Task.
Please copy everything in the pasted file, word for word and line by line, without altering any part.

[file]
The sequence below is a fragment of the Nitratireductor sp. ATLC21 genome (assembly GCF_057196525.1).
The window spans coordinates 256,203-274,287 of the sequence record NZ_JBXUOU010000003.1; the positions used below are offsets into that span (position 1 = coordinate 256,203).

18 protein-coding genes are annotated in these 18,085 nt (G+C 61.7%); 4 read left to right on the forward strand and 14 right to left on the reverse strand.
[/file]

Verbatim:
The sequence below is a fragment of the Nitratireductor sp. ATLC21 genome (assembly GCF_057196525.1).
The window spans coordinates 256,203-274,287 of the sequence record NZ_JBXUOU010000003.1; the positions used below are offsets into that span (position 1 = coordinate 256,203).

18 protein-coding genes are annotated in these 18,085 nt (G+C 61.7%); 4 read left to right on the forward strand and 14 right to left on the reverse strand.